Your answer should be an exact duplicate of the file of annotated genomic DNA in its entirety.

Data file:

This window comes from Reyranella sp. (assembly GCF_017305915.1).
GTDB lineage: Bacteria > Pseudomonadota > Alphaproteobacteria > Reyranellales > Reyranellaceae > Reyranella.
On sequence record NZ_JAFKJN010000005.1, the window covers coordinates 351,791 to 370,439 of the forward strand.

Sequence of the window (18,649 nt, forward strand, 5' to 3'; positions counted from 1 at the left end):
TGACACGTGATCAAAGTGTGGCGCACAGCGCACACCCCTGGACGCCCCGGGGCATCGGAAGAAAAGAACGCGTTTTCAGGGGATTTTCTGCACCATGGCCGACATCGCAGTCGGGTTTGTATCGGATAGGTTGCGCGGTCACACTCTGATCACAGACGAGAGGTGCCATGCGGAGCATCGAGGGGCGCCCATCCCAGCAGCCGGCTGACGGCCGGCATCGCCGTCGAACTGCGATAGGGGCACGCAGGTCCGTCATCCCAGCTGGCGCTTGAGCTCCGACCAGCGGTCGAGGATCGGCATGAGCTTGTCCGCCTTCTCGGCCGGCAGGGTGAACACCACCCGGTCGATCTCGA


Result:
This window comes from Reyranella sp. (assembly GCF_017305915.1).
GTDB lineage: Bacteria > Pseudomonadota > Alphaproteobacteria > Reyranellales > Reyranellaceae > Reyranella.
On sequence record NZ_JAFKJN010000005.1, the window covers coordinates 351,791 to 370,439 of the forward strand.

Sequence of the window (18,649 nt, forward strand, 5' to 3'; positions counted from 1 at the left end):
TGACACGTGATCAAAGTGTGGCGCACAGCGCACACCCCTGGACGCCCCGGGGCATCGGAAGAAAAGAACGCGTTTTCAGGGGATTTTCTGCACCATGGCCGACATCGCAGTCGGGTTTGTATCGGATAGGTTGCGCGGTCACACTCTGATCACAGACGAGAGGTGCCATGCGGAGCATCGAGGGGCGCCCATCCCAGCAGCCGGCTGACGGCCGGCATCGCCGTCGAACTGCGATAGGGGCACGCAGGTCCGTCATCCCAGCTGGCGCTTGAGCTCCGACCAGCGGTCGAGGATCGGCATGAGCTTGTCCGCCTTCTCGGCCGGCAGGGTGAACACCACCCGGTCGATCTCGA